Wednesday, March 17, 2010


I don’t know why I picked Science. I remember in Yr.10 when we had to draw up a list of short-term and long-term goals, my goal was to get my name in the “British Medical Journal”. I don’t know why that particular journal – or why I was even aware of it! However, that is what I wanted.

I actually had a fork (trident?) in my long-term plan. “If UAI = 99.3 or higher, apply for Medicine. If UAI < 90, apply for Medical Science. If UAI < 70, apply for Teaching.” Teaching was ruled out pretty early on. I wanted to be a teacher – because I always thought I was good at it and it made me happy to teach. I wanted to be a doctor because I wanted to do “good” – and thought that I would get over my aversion for blood and guts. I wanted to be a scientist because I wanted to make a difference. It was never going to be enough for me to just do a job that would pay.

I had a UAI< 90. I got into Medical Science. I fell in “love” with Science. I sometimes wonder if I am fooling myself by saying that. Did I actually fall in love with my subjects or did I feel like I would have to because I wouldn’t be able to do Medicine anyway and Teaching was never really an option?

For the moment, I will assume that I fell in love with the subject. I finished my degree and started an Honours degree. I don’t think I was thinking seriously of a PhD then. During my Honours year I was told that I was “good at research”. I no longer know what that means.

A PhD seemed like the next logical step and before I knew it, I was doing something. What I wanted to do for a PhD and what I ended up getting were two different things. I was interested in pure genetics and I got molecular biology. At the time, I probably couldn’t tell the difference. Besides, PhDs in pure genetics are hardly possible anymore anyway.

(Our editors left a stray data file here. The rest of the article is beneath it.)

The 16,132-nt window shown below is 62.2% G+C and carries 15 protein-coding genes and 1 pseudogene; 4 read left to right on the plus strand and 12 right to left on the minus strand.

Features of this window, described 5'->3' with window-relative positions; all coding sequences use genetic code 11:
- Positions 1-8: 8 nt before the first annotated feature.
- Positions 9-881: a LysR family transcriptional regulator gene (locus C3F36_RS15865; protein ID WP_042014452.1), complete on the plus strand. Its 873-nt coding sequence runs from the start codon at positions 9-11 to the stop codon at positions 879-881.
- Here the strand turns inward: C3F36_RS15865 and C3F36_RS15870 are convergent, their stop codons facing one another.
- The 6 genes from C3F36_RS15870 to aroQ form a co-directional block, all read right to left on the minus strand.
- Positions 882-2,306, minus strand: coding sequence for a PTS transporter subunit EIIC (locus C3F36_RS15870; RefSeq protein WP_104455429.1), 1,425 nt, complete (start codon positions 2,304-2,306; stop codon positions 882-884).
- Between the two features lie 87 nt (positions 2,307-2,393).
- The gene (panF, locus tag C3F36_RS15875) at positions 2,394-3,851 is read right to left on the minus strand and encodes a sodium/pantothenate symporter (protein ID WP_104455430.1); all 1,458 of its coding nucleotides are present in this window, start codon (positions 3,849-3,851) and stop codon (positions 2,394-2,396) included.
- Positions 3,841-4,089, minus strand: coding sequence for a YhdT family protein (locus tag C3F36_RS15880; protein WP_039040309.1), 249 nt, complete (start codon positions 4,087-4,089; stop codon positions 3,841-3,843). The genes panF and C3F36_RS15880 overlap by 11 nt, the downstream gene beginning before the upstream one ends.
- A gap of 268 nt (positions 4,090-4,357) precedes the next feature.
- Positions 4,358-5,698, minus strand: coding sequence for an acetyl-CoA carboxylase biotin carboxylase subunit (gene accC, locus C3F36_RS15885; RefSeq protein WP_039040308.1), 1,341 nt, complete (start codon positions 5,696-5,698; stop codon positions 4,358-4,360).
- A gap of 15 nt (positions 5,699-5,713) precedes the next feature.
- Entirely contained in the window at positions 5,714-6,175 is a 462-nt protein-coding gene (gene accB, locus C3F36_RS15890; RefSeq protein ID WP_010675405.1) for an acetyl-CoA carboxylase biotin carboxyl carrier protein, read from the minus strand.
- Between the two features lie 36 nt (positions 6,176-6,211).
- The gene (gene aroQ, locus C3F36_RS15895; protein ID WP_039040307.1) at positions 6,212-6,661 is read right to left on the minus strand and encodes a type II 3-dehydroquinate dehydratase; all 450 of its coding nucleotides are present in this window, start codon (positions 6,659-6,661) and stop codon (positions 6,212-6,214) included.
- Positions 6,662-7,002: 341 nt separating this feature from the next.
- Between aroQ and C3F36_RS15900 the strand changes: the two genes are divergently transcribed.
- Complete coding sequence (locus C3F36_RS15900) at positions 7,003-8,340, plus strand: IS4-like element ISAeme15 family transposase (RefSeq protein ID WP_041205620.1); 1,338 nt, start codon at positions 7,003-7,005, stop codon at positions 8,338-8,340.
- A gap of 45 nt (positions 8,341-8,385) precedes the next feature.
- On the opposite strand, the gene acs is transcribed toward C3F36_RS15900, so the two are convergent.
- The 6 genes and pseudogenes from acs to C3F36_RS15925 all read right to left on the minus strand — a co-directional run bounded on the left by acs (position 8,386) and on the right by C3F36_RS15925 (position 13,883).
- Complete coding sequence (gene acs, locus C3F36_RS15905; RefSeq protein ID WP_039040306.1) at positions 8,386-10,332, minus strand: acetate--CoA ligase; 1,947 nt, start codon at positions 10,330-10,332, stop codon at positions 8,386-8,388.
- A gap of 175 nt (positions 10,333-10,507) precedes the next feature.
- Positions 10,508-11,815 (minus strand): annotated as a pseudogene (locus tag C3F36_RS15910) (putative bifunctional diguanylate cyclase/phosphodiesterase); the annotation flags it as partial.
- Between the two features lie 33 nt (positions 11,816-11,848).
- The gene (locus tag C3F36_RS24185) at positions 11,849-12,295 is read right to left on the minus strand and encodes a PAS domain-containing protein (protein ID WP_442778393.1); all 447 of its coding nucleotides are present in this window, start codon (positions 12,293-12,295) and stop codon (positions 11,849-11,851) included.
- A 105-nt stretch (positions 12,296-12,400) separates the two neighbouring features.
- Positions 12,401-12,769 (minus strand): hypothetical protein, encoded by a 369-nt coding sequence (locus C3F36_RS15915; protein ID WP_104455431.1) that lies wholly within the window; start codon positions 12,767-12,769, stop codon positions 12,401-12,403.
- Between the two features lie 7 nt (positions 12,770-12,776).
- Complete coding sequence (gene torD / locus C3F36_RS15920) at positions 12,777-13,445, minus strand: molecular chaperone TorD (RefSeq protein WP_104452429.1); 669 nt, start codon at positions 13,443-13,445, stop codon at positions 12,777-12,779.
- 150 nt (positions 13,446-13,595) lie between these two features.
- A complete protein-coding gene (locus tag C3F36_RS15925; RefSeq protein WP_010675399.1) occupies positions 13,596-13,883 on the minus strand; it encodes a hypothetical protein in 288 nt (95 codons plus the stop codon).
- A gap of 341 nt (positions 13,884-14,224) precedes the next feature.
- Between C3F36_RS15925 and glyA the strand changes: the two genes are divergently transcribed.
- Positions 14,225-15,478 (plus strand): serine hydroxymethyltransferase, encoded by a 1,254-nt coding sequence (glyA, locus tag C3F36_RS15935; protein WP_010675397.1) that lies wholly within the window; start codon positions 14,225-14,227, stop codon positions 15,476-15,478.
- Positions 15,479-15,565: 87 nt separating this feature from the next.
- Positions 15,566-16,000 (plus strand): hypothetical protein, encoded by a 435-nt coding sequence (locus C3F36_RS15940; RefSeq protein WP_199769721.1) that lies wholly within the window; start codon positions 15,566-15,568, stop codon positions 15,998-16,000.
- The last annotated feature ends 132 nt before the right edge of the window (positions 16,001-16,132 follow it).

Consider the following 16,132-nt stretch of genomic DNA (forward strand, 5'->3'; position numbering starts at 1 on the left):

I told myself all those beautiful things about science – how science is the search for the ultimate truth. It is worth everything. Scientists are selfless – why else would they subject themselves to long hours of laborious tasks for something close to minimal wage? Blah blah blah.

I now know that scientists are people too. They aren’t searching for the “truth”. They are simply searching for a paper, a publication and a career. A career that is often gotten not by the quality of the research you carry out but often by what ideas you steal. Science isn’t about collaboration – it is about tripping your colleagues, stepping on them and getting ahead. Science is about making a living.

If you want to be a scientist who wants to “search for the truth”, you have to be willing to play the same ball-game. Sure it is “all that we have”, but really if this is it, then the world is a much dirtier place than I originally thought.

I think it was Harry Truman (a politician) who said something along the lines of, “it is amazing how much you can achieve if you don’t worry about who gets the credit”. If scientists were “selfless” and were simply devoting their life to the search for the “truth”, then I think we would have a cure for cancer by now. Unfortunately Scientists worry too much about “who gets the credit”. It is not enough to just make a discovery, but extremely important to hide that discovery till you can establish yourself as the world’s leading expert in that field. Scientists are hypocrites. There is constant talk of collaboration and “sharing of ideas”. They always talk about how it is so important to share your thoughts. However, when it comes down to it, scientists rarely do it – they worry about someone else “stealing” their idea.